Cereals provide spring grazing option
|By Mary Drewnoski|
In the Midwest, planting winter-hardy cereal grasses such as winter rye or triticale after fall-harvested corn or soybeans can provide both soil benefits and a grazing resource in the spring. Adding cereal rye or triticale into your system can fill the early-spring forage void with high-quality forage and do so by using fields that would otherwise be dormant.
Despite the harvest dates of corn and soybeans, cereal rye and winter triticale can be successfully established in late October. Although forage yields in the spring would be greater if planted earlier, the amount of forage is still sufficient to be economically viable.
The window for spring grazing in corn and soybean systems is relatively short but also comes at a time when few other options are available.
In the spring, there is a potential for yield drag on the subsequent corn crop if the small grain cereal grasses are not terminated early, allowing seven or more days between termination of the spring crop and the planting of the corn. Thus, with traditional planting dates, a 30- to 45-day grazing period in April and early May is achievable.
Soybeans are more forgiving; small grain cereal grasses can be terminated at or even after planting if low soil moisture is not a concern. When coupling the later planting date of soybeans with the possible delayed termination date of the cover crop, the window for spring grazing can approach 45 to 60 days prior to a late-May soybean planting.
Rye or triticale?
Both cereal rye and triticale have advantages and disadvantages. Rye, especially Southern varieties such as Elbon, tends to break out of dormancy earlier and is ready to graze about seven to 10 days earlier in the spring than triticale. On the other hand, triticale matures later than rye and has a delayed grazing window, being a little more forgiving in terms of low stocking rates. Producers may consider having fields of both, using rye before corn to maximize early grazing and triticale before soybeans to ensure forage quality can be maintained during the later grazing window.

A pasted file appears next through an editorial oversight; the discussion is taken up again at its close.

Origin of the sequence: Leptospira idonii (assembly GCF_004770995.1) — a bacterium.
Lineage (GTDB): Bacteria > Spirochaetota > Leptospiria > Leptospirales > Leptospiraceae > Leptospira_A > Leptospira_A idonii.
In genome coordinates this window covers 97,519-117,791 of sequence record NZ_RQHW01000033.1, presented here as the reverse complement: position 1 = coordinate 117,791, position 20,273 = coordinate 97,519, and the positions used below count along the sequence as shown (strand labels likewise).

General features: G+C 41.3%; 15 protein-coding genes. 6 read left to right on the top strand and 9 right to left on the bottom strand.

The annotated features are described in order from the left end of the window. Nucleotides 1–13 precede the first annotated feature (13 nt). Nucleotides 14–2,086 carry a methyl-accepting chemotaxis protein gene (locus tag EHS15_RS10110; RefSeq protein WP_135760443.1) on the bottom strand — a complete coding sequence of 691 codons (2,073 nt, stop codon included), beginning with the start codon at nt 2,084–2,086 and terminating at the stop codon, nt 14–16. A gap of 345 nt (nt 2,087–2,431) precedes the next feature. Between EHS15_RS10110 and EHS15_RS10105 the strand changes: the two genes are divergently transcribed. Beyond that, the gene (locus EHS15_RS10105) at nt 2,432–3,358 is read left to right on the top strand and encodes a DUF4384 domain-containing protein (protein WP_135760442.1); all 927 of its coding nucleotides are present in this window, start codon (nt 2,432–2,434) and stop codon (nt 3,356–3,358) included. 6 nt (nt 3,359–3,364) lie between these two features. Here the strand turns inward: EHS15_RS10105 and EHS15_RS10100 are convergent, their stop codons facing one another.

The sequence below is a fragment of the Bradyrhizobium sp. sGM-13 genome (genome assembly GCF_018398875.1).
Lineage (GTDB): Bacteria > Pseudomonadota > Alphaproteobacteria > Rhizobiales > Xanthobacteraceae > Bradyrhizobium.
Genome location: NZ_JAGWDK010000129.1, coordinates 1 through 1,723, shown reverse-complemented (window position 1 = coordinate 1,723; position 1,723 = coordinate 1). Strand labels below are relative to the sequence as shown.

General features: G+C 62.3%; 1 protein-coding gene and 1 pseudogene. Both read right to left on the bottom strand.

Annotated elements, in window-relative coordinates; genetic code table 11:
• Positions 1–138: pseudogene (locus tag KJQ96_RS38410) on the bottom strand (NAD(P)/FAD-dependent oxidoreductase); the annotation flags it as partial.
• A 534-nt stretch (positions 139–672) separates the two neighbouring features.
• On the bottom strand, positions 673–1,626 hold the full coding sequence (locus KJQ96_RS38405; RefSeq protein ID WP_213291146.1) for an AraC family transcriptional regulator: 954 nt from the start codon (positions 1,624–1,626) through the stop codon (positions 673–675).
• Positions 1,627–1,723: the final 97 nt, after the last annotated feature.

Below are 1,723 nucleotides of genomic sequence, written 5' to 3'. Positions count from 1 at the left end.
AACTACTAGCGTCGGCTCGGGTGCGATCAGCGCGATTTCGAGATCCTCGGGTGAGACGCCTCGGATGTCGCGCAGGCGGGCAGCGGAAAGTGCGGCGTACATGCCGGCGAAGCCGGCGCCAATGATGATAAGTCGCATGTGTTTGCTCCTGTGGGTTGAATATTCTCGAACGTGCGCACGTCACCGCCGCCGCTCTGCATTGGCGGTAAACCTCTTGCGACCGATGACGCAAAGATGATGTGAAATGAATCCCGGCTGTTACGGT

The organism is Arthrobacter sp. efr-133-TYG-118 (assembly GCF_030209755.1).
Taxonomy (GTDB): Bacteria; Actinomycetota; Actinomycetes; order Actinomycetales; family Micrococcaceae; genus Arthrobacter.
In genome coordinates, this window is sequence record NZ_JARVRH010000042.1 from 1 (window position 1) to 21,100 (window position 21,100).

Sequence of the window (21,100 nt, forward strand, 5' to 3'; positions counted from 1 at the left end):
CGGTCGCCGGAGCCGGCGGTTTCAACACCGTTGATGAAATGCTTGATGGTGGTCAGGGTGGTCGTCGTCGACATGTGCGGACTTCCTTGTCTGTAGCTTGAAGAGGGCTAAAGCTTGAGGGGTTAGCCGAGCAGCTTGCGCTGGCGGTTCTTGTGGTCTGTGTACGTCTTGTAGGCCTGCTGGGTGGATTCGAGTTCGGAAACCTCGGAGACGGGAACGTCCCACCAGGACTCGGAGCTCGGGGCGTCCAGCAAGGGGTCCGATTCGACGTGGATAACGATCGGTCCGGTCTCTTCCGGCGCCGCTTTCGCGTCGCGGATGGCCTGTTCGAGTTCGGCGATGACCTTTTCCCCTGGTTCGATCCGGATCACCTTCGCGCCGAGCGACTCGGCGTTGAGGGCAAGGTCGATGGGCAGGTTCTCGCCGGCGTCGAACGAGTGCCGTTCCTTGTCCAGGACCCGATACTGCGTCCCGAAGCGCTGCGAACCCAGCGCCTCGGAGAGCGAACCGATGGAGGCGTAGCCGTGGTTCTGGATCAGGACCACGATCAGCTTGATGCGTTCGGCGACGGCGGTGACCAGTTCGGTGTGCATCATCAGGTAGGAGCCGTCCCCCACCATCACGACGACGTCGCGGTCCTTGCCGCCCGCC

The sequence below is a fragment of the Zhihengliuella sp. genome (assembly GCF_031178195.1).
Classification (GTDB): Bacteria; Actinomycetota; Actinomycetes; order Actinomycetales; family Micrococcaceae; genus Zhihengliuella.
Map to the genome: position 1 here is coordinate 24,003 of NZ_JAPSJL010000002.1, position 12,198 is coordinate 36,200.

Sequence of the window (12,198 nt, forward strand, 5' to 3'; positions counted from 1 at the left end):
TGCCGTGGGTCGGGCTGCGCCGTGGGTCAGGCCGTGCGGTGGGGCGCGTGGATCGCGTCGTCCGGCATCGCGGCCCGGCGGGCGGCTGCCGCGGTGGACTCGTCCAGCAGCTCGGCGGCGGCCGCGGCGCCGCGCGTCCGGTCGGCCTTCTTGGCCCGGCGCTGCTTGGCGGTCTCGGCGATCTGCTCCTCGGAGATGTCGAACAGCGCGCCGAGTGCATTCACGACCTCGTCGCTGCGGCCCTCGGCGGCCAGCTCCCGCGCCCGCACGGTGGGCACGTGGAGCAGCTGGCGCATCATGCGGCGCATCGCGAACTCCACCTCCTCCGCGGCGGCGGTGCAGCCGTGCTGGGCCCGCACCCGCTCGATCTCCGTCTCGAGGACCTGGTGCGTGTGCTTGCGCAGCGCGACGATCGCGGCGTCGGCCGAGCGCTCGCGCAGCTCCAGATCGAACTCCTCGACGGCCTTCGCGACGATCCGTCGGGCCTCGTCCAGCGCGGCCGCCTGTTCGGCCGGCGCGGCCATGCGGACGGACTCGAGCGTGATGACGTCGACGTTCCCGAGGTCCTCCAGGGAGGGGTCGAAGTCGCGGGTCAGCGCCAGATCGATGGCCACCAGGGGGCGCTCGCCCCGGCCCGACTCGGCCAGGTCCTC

In the early spring, these forages grow fast, and having enough animals out grazing is important to ensure that the forage does not get too mature. Generally, the first time producers try to graze these forages, they do not get cattle out early enough and do not stock heavily enough. Start grazing when the forage is 4 to 6 inches tall. Being able to have high stocking densities and rotationally graze will substantially improve utilization and help with maintaining quality.
If managed appropriately, the quality of these forages can be quite high allowing for stocker calf gains of 2 to 3 pounds per day. Cereal forages can also support the high requirements of a cow in early lactation without the need for supplementation. If properly managed, typically 2 to 4 AUM (animal unit months) per acre can be grazed in corn and soybean systems.
What does it cost?
Typical seeding rates for rye and triticale are 70 to 90 pounds per acre at a cost of $16 to $23. Custom rates for drill planting usually run $12 to $20 per acre. Often, 40 to 50 pounds of nitrogen per acre is applied and will cost $12 to $20, plus application costs of $10 to $15 per acre. Thus, total costs run $50 to $78 per acre and equate to a very cost effective $12 to $39 per AUM.
One of the major reasons producers use cover crops is to build soil organic matter. Much of the soil organic matter benefits are derived from the retention of plant root carbon. Unlike perennials, grazing annuals does not appear to affect root growth, regardless of grazing intensity. Thus, it is reasonable to assume that properly managed grazing of cereals would not negatively impact the organic matter benefits of growing them.
Presence of cattle on cropland in the early spring can raise the penetration resistance of the soil, especially if cattle are grazing during wet conditions. However, the effects of grazing are usually below threshold levels that would impede root growth, being confined to the soil surface (0 to 2 inches). Often, these negative soil effects are short-lived due to wetting and drying cycles and microbial activity.
Adding cereal rye or triticale into a row-crop system can be a cost-effective forage source for early-spring grazing and at the same time can provide the conservation benefits of a cover crop. Timeliness is important for success since the window of opportunity for forage production is quite narrow.
This article appeared in the February 2018 issue of Hay & Forage Grower on page 32.
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